GamesBeat

EA's loss narrows, but it still needs bigger hits

Electronic Arts said that cost-cutting helped narrow its losses and make up for a big drop in revenue in its second fiscal quarter ended Sept. 30. But the big independent video game publisher had fewer hits than it needed and has reduced its profit outlook for the current third fiscal quarter, spooking investors in after-hours trading.

EA’s stock price fell 4.3 percent in after-hours trading to $15.50 a share. Before that, the stock rose 2.5 percent to $16.20 a share during regular trading on Tuesday. EA reported a GAAP net loss of $201 million, or 61 cents a share, for the second fiscal quarter ended Sept. 30. That compares to a loss of $391 million, or $1.21 a share, a year ago. GAAP revenue was $631 million, down from $788 million a year ago.

Non-GAAP revenues are viewed more closely since they include online revenues during the quarter. On a non-GAAP basis, EA’s net income was $32 million, or 10 cents a share, compared with a profit of $19 million, or 6 cents a share a year ago. Non-GAAP Revenues in the quarter were $884 million, down 23 percent from a year ago but above the company’s own guidance of $775 million to $825 million. On a non-GAAP basis, analysts were expecting a loss of 11 cents a share on revenue of $811.6 million.

In the past couple of years, EA has invested heavily in making better quality games under the leadership of John Riccitiello, chief executive of the Redwood City, Calif.-based company. Each earnings call is like a referendum on that big bet. Unfortunately, EA hasn’t had as big a hit rate with its new efforts as it needs, given the higher development costs associated with its drive for better quality. EA’s fortunes are worse than average for the video game industry, whose U.S. sales are down 8 percent year to date.

Operating expenses in the quarter were $520 million, down 15 percent from a year ago. EA reported strong demand for its FIFA Soccer 11 game and Sims-branded games.

For the fiscal year, EA said it expects non-GAAP third fiscal quarter earnings of 50 to 60 cents a share on revenue of $1.375 billion to $1.5 billion. Analysts had been expecting non-GAAP third fiscal quarter net income of 70 cents on revenue of $1.44 billion, according to Thomson Reuters. For the full year, EA reiterated its guidance.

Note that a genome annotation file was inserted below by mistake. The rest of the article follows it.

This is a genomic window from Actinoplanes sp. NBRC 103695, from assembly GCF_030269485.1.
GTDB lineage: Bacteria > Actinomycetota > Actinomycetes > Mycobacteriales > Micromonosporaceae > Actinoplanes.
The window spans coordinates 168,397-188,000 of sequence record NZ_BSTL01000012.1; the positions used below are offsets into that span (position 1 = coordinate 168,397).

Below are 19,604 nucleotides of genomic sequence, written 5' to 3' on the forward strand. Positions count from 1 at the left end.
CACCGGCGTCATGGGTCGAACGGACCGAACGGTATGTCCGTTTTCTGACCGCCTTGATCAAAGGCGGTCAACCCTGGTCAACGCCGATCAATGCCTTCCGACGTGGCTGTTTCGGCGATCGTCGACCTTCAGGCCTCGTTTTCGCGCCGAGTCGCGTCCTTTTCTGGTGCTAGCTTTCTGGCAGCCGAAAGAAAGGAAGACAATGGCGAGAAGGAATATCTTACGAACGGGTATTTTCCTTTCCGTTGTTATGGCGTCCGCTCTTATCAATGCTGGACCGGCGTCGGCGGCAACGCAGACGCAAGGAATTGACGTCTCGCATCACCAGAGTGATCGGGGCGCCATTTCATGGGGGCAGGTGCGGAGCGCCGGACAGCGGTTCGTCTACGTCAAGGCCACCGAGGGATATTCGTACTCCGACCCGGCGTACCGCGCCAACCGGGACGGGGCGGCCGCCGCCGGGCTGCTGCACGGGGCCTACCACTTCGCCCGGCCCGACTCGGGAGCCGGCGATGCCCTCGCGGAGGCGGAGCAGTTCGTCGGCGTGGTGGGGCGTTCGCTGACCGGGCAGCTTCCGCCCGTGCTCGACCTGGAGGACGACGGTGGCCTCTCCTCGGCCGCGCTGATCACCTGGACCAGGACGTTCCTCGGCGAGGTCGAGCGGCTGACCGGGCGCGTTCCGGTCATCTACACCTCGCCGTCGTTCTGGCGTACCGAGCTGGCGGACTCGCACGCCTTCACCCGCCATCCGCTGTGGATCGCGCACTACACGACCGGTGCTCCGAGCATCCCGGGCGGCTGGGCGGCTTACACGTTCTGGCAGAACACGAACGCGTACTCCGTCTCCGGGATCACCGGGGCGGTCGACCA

EA has hopes that its Harry Potter and Tiger Woods games will be reinvigorated with the launch of the Sony Move (which debuted in mid-September) and Microsoft Kinect (which debuts on Thursday) — two motion control systems that could bring in more non-gamers and breathe life into the industry.

Overall, EA said it had six of the top 20 selling games in Western markets with hits including FIFA Soccer 11, Madden NFL 11, NCAA Football 11, NHL 11, Battlefield Bad Company 2 and FIFA 10.

EA’s digital revenues (or online and mobile games) rose 20 percent on a non-GAAP basis to $166 million, up from $138 million a year ago. EA said it has become the top publisher on Apple’s emerging iPhone, iPad and iPod Touch devices. Top games included The Sims 3 Ambitions and Madden NFL 11 on the iPad.

EA also said its Playfish social games unit is embracing Facebook Credits as its exclusive payment option for games on the social network. That will make virtual goods transactions easier, but Facebook takes a 30 percent fee for its service. Playfish competitors including Zynga, CrowdStar and RockYou have announced similar five-year deals with Facebook on the virtual currency.

One of the positive surprises for EA this quarter was Medal of Honor, which is exceeding the company’s expectations. EA’s stock price fell 6 percent on Oct. 12 after the expensive reboot of the combat franchise got weak average review scores, including an 80 out of 100 points from me. But EA said it still sold 2 million units in the first two weeks in October.

Big upcoming releases include Dead Space 2, Crysis 2, Dragon Age 2, and Bulletstorm. But EA noted that it had canceled its NBA Elite 11 game, which was running behind schedule.


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